Friday, April 26, 2013

Who is Cooking?



Blink:
Food advocate, author Michael Pollan is back in the news thanks to the release of his new book.  In a nutshell, he believes we need to get back into the kitchen and start cooking again.  Consequently we will select higher-quality ingredients, thus be in control and eat more intelligently/healthier.

Read On:
Will America start rebuilding a culture of cooking?  I hope so.  However, when I examine several lifestyle and demographic trends, I believe that only a select few will subscribe to Pollan’s latest manifesto.  Rationale: 
  • Working Households – According to a 2010 study released by the Center for American Progress “The New Breadwinners”, among families with children, 44.8 percent were headed by two working parents and 26.1 percent were headed by a single parent.  Who has time to shop and cook?
  • Commuting – The average commute one-way is 25.5 minutes (source: U.S. Census Bureau’s 2011 Community Survey).  Multiple that by two, five times a week and we are looking at approximately 4.2 hours in commuting time.  Add in the estimated average hours an American works full time per weekday, 8.46 hours (source: U.S. Department of Labor), the equivalent of 42.3 hours per five day work week.  Who has time to cook or shop?
  • Single, One Person, Nonfamily Households – Primarly attributed to people getting married later in life, divorce and seniors outliving their spouses, single households are on the rise in America; 26.7 percent of the total population (source: 2010 U.S. Census).  How many single people do you know like to shop and cook?     
  • “Digital Natives” (a.k.a. Millennials) – America’s number one population group, approximately 80 million, Millennials (individuals between the ages of 16 and 34) are heavy snackers/grazers.  It is estimated that 35% of this group’s daily meals are snacks.  On average they own 2.4 gizmos; 83 percent use social networking sites compared to the overall adult population of 67 percent (source: Pew Internet & Life Project).  In addition to connectivity there is gaming.  Multitasking is their norm.  Dude, who has time to shop and cook?
Who is cooking in your kitchen tonight?

 

7 comments:

  1. While it would be great to have the time and money to always make a nice home cooked meal...it's just not possible for most people. Like you mentioned, people don't really have the time. We spend time on the commute to and from work, overtime, kids extracurricular activities, shopping, and other appointments...most people just don't have time to cook!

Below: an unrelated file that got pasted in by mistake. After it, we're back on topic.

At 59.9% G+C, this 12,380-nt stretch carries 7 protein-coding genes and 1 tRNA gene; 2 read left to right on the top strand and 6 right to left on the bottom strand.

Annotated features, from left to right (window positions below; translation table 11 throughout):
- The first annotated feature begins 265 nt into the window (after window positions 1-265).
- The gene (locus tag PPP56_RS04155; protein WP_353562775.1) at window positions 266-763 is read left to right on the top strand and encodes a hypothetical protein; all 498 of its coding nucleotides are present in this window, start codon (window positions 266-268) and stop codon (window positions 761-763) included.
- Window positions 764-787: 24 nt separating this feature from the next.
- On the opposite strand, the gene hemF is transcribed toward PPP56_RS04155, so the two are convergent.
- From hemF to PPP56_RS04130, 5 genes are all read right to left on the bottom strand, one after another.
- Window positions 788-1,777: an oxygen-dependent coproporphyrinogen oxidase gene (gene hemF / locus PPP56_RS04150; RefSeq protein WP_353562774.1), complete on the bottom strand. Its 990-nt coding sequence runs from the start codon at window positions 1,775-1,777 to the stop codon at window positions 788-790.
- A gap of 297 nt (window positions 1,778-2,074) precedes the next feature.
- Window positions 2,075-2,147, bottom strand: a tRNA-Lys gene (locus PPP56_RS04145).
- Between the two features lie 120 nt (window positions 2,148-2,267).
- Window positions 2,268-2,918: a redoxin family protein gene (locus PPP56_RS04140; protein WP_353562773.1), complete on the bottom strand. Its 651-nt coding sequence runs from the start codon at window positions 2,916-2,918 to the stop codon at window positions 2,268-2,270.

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  2. Thanks for your timely post. I'm printing it out for my client's brainstorm session this morning... the information is a quick snap-shot of what we'll be focusing on. It was like you were reading my mind!

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  3. All of the above is so true. Sad really as some of our best family moments have been spent around the dinner table. I had a rule with the kids when they were all home that we all ate together on Sunday night. We all helped get dinner on the table and took that hour to enjoy, laugh and sometimes fight with each other. It was far from the 7 home made nightly meals that I recall having as a family growing up but it was better than nothing. I still enjoy cooking and do more of it again now that my kids are gone. Now when they are home they look forward to having a home cooked meal with everyone!

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  4. Sadly accurate. My niece told her college roomate that what she misses most is family dinner and her roomate asked what family dinner is.

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  5. I know when I make my shopping list and buy food, it is always with intentions to cook and eat healthy. Sadly, it just isn't always possible. Food goes to waste too often because I can't eat it while it's fresh.

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  6. I agree that the domination of work in our culture has eroded family life, cooking and eating together being an ingredient. Immigrant cultures that have preserved an intergenerational life style have retained this value . While many work long hours the tasks of child care, shopping, and communal eating have survived with the help of extended family.

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